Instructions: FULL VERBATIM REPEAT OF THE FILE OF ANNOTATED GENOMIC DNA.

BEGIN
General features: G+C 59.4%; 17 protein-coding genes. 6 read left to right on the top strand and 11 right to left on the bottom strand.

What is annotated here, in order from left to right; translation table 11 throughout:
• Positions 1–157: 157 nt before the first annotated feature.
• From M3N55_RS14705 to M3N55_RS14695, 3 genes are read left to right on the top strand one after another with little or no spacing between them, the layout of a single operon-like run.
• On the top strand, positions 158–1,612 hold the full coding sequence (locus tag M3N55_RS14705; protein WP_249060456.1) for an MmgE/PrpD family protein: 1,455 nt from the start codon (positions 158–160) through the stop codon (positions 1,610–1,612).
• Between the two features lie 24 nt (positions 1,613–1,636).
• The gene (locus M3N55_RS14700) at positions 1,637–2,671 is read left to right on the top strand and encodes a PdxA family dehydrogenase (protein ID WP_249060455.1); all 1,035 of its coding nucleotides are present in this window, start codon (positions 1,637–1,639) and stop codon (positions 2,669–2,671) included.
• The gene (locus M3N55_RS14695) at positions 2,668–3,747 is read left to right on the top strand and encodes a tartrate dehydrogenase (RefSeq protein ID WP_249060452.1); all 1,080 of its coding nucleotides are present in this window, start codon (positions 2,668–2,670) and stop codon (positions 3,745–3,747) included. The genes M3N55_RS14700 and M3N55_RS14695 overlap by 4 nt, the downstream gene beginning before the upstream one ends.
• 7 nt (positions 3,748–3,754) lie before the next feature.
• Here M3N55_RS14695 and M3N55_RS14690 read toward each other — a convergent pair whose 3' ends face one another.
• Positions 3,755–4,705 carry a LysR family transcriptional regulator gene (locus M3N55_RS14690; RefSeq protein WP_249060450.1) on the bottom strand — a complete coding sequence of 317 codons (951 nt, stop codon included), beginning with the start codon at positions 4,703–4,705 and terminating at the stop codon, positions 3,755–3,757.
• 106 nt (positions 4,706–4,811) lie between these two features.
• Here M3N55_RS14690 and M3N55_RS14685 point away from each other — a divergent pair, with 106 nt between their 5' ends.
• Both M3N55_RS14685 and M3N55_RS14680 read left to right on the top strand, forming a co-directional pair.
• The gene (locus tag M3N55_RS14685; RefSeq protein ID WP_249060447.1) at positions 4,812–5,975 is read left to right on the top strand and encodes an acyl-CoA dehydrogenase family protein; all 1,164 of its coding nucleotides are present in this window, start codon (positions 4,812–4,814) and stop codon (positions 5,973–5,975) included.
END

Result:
General features: G+C 59.4%; 17 protein-coding genes. 6 read left to right on the top strand and 11 right to left on the bottom strand.

What is annotated here, in order from left to right; translation table 11 throughout:
• Positions 1–157: 157 nt before the first annotated feature.
• From M3N55_RS14705 to M3N55_RS14695, 3 genes are read left to right on the top strand one after another with little or no spacing between them, the layout of a single operon-like run.
• On the top strand, positions 158–1,612 hold the full coding sequence (locus tag M3N55_RS14705; protein WP_249060456.1) for an MmgE/PrpD family protein: 1,455 nt from the start codon (positions 158–160) through the stop codon (positions 1,610–1,612).
• Between the two features lie 24 nt (positions 1,613–1,636).
• The gene (locus M3N55_RS14700) at positions 1,637–2,671 is read left to right on the top strand and encodes a PdxA family dehydrogenase (protein ID WP_249060455.1); all 1,035 of its coding nucleotides are present in this window, start codon (positions 1,637–1,639) and stop codon (positions 2,669–2,671) included.
• The gene (locus M3N55_RS14695) at positions 2,668–3,747 is read left to right on the top strand and encodes a tartrate dehydrogenase (RefSeq protein ID WP_249060452.1); all 1,080 of its coding nucleotides are present in this window, start codon (positions 2,668–2,670) and stop codon (positions 3,745–3,747) included. The genes M3N55_RS14700 and M3N55_RS14695 overlap by 4 nt, the downstream gene beginning before the upstream one ends.
• 7 nt (positions 3,748–3,754) lie before the next feature.
• Here M3N55_RS14695 and M3N55_RS14690 read toward each other — a convergent pair whose 3' ends face one another.
• Positions 3,755–4,705 carry a LysR family transcriptional regulator gene (locus M3N55_RS14690; RefSeq protein WP_249060450.1) on the bottom strand — a complete coding sequence of 317 codons (951 nt, stop codon included), beginning with the start codon at positions 4,703–4,705 and terminating at the stop codon, positions 3,755–3,757.
• 106 nt (positions 4,706–4,811) lie between these two features.
• Here M3N55_RS14690 and M3N55_RS14685 point away from each other — a divergent pair, with 106 nt between their 5' ends.
• Both M3N55_RS14685 and M3N55_RS14680 read left to right on the top strand, forming a co-directional pair.
• The gene (locus tag M3N55_RS14685; RefSeq protein ID WP_249060447.1) at positions 4,812–5,975 is read left to right on the top strand and encodes an acyl-CoA dehydrogenase family protein; all 1,164 of its coding nucleotides are present in this window, start codon (positions 4,812–4,814) and stop codon (positions 5,973–5,975) included.